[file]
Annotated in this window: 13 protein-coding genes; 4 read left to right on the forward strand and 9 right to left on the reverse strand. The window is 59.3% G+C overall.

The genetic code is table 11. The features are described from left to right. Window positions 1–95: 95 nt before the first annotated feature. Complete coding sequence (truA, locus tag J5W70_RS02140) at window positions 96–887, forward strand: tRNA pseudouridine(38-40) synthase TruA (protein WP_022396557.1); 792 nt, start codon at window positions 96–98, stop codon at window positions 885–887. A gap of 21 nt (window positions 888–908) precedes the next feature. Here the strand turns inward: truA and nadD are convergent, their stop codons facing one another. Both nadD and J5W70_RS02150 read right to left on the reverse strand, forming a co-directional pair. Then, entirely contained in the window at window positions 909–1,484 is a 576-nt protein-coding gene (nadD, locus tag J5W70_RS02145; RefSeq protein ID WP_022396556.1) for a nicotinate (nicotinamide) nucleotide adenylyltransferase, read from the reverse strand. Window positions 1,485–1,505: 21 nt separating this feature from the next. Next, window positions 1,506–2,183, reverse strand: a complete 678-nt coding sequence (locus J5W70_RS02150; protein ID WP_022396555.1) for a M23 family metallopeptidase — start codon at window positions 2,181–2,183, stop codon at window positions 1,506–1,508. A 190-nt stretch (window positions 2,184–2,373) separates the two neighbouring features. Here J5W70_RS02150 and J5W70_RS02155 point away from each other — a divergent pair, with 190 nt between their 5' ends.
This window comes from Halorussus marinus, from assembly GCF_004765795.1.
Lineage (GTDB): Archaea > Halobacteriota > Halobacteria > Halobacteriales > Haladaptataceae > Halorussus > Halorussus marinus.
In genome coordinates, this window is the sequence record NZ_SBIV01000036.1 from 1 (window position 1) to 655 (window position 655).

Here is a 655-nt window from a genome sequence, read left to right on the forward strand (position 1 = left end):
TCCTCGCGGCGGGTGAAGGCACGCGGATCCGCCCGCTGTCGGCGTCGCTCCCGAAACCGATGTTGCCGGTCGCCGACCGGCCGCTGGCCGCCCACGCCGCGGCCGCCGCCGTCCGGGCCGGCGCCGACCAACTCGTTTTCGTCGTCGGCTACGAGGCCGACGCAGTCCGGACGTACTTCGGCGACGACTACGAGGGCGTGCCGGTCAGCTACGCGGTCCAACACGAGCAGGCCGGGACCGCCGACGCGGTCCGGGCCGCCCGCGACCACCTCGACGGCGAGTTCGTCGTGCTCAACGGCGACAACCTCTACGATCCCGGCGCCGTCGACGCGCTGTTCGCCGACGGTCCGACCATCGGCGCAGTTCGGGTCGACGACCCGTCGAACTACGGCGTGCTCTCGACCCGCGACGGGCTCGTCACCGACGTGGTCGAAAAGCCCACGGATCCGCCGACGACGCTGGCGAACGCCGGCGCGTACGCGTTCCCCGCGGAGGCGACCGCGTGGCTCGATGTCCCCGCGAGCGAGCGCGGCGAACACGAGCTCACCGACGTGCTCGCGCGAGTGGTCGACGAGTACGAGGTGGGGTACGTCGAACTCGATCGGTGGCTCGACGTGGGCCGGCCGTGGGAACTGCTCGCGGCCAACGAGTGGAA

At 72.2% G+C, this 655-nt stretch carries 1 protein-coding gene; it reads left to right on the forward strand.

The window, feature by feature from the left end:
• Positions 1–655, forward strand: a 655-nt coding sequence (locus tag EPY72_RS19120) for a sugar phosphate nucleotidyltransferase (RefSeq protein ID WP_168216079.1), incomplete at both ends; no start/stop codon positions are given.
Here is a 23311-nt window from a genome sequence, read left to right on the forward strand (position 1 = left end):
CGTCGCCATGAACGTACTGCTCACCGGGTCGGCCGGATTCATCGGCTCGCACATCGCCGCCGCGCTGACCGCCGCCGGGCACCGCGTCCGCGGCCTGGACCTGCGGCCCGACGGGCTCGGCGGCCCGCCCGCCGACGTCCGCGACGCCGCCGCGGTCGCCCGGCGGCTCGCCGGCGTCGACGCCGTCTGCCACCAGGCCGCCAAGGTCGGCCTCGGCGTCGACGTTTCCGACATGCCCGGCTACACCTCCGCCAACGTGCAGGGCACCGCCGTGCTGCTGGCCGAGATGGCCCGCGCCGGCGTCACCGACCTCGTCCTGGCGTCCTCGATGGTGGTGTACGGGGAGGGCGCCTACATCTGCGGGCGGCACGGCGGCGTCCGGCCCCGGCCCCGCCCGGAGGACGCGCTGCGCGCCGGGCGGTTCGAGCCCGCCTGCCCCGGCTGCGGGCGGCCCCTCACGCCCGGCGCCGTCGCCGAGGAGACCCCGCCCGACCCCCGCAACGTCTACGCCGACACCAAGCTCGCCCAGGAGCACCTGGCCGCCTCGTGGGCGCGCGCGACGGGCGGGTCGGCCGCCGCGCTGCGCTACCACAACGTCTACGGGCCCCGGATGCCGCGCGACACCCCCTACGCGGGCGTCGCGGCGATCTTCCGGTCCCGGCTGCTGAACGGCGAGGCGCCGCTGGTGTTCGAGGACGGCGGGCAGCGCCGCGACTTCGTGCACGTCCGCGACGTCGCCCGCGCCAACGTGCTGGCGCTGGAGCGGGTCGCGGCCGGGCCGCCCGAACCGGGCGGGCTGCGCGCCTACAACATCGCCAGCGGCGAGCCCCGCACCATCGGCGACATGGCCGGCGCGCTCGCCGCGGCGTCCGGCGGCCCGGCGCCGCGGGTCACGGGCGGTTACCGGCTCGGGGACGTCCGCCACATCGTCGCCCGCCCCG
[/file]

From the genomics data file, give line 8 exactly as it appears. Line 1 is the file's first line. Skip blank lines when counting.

At 72.2% G+C, this 655-nt stretch carries 1 protein-coding gene; it reads left to right on the forward strand.